Echoes of Crimea abound in eastern Ukraine
The dishevelled men barricading the muddy lane leading into a military facility in the eastern Ukraine town of Artemivsk say they are defending the region's Russian-speaking majority.
In the nearby city of Donetsk, gangs of pro-Russian activists and Cossacks armed with sticks and bats have been storming local government offices.
It looks a lot like Crimea.
The protests that precipitated President Viktor Yanukovych's downfall and paralysed the capital of Kiev were perceived by many in Artemivsk as ardent Ukrainian nationalism.
In truth, the protesters in Kiev's Independence Square hoped to banish corruption and strengthen ties with Europe.
When the new parliament after Yanukovych's overthrow moved to drop Russian as an official language, easterners' worst fears seemed to have been realised. The new government quickly backed off that proposal, but the damage had been done.
At the military facility in Artemivsk, several dozen pro-Russian activists, many of them wearing black leather jackets, intermittently formed a human cordon on Thursday to stop vehicles from entering or exiting.
"Power in Kiev has been seized by a junta that wants to speak to defiant people in eastern Ukraine with weapons and force. We will not allow this," declared Sergei Varyuschenko, a 63-year-old businessman taking part.
Like the encampment erected by protesters in Kiev's main square, known as the Maidan, pro-Russia activists in Artemivsk have pitched tents, installed an open-air kitchen and burn wood in steel drums to keep warm.
"We'll show them Maidan. The east of Ukraine will live separately, by its own laws," said Varyuschenko, who was spending his third day outside.
For some, like 46-year-old Donetsk miner Anton Skachko, the disillusionment with Ukraine's new government is about economic consequences.
"We are tired of revolutions and upheavals in Kiev," Skachko said. "One set of thieves is replaced by another, and the economic situation just gets worse. We want stability and peace. Only Russia can give us that." Around Donetsk, pro-Russian activists have set up checkpoints. They say they are trying to keep "radical nationalists from western Ukraine" from bringing in weapons to make trouble. Metals billionaire Sergei Taruta, who was recently appointed governor of Donetsk province, is fighting to re-assert the new leadership's authority over the east. Taruta said that despite what he called signs that the Russian government has been engaged in fomenting unrest in Donetsk, a repeat of the Crimean takeover is impossible there.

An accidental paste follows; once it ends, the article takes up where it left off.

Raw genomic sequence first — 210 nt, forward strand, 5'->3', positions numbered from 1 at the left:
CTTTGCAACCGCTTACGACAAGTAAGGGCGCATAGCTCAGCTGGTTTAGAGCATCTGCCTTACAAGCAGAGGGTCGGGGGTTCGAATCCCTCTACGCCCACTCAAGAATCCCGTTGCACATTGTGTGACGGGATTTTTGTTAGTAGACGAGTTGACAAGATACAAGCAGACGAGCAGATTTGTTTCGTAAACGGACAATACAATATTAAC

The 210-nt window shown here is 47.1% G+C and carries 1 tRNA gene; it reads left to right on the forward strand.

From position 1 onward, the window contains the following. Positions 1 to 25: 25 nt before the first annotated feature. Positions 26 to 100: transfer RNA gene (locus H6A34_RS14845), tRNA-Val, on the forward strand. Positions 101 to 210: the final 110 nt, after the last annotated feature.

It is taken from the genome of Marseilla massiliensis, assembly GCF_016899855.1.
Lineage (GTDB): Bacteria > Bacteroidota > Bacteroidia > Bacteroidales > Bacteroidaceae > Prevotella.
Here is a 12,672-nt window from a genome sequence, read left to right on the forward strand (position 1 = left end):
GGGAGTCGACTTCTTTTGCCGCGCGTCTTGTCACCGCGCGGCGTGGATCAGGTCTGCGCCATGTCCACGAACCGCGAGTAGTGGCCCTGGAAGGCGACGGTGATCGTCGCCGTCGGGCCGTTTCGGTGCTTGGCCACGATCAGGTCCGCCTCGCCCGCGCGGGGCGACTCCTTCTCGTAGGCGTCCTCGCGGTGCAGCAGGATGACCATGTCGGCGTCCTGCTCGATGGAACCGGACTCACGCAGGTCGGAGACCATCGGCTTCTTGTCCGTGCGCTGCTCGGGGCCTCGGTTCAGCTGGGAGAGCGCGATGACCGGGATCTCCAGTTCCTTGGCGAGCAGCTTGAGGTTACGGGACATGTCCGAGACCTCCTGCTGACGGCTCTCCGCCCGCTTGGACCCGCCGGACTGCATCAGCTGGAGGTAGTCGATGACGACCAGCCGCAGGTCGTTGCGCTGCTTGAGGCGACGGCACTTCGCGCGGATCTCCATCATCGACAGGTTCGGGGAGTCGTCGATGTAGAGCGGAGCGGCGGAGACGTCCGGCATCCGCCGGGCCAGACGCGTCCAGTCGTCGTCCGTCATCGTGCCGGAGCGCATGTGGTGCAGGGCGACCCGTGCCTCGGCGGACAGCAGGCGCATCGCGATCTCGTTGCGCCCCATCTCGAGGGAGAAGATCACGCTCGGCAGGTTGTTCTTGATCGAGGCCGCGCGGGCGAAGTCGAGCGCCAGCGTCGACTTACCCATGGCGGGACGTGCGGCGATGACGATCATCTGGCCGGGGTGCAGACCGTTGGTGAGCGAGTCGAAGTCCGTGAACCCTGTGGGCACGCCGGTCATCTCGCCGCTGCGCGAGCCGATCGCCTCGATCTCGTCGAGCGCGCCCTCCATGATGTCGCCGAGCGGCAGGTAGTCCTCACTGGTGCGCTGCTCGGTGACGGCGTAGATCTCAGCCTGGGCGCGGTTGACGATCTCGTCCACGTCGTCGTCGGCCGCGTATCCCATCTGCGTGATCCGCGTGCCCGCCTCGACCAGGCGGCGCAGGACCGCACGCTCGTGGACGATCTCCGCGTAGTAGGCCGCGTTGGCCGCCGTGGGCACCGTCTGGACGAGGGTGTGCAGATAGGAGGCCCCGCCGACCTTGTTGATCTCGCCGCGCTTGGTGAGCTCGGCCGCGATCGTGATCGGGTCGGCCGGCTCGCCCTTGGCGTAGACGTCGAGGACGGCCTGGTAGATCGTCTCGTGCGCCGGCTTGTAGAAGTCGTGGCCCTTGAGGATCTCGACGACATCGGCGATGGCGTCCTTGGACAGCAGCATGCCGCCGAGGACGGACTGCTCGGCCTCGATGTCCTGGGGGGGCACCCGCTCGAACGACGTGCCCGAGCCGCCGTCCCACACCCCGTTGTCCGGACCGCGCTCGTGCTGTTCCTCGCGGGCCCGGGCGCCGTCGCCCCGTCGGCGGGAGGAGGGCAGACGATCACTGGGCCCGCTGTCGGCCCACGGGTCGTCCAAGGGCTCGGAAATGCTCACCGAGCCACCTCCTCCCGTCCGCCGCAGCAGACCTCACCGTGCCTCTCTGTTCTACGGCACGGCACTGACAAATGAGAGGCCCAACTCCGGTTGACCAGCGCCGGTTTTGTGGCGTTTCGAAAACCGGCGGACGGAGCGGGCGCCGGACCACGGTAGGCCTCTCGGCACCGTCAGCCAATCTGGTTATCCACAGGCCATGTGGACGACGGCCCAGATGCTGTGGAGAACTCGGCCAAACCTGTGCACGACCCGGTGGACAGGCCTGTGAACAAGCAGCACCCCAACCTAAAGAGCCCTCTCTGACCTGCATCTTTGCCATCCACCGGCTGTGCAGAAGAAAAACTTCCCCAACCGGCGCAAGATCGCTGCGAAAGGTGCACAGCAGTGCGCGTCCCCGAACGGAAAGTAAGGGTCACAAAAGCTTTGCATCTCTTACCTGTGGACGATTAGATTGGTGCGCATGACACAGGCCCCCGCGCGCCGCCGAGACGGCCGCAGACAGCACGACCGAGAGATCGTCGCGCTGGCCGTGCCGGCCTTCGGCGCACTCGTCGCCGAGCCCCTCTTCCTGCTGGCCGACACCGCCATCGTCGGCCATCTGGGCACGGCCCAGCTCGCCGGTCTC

Police have been brought in from neighbouring regions to help keep order. Also, Taruta paid for the construction of a 193-kilometrelong anti-tank trench. Russian military forces have assembled for exercises that Ukraine sees as a thinly disguised threat.
Taruta is most worried about the activities of Russian citizens he says are flooding over the border to start trouble. "There are representatives here from Russia. I do not know who is sending them. The Kremlin or other organisations, I do not know," Taruta said. "But our law enforcement bodies understand exactly what is going on in Donetsk."
While there is little love lost for the interim government in Kiev among eastern Ukrainians, many of whom would like to see closer economic ties between Ukraine and Russia, disappointment is growing over Russia's annexation of Crimea.
"I am Russian, but what I see now is that the Kremlin's actions are leading to war," said Viktor Gurov, a 38-year-old businessman from Donetsk.
"Neither Russians nor Ukrainians need that."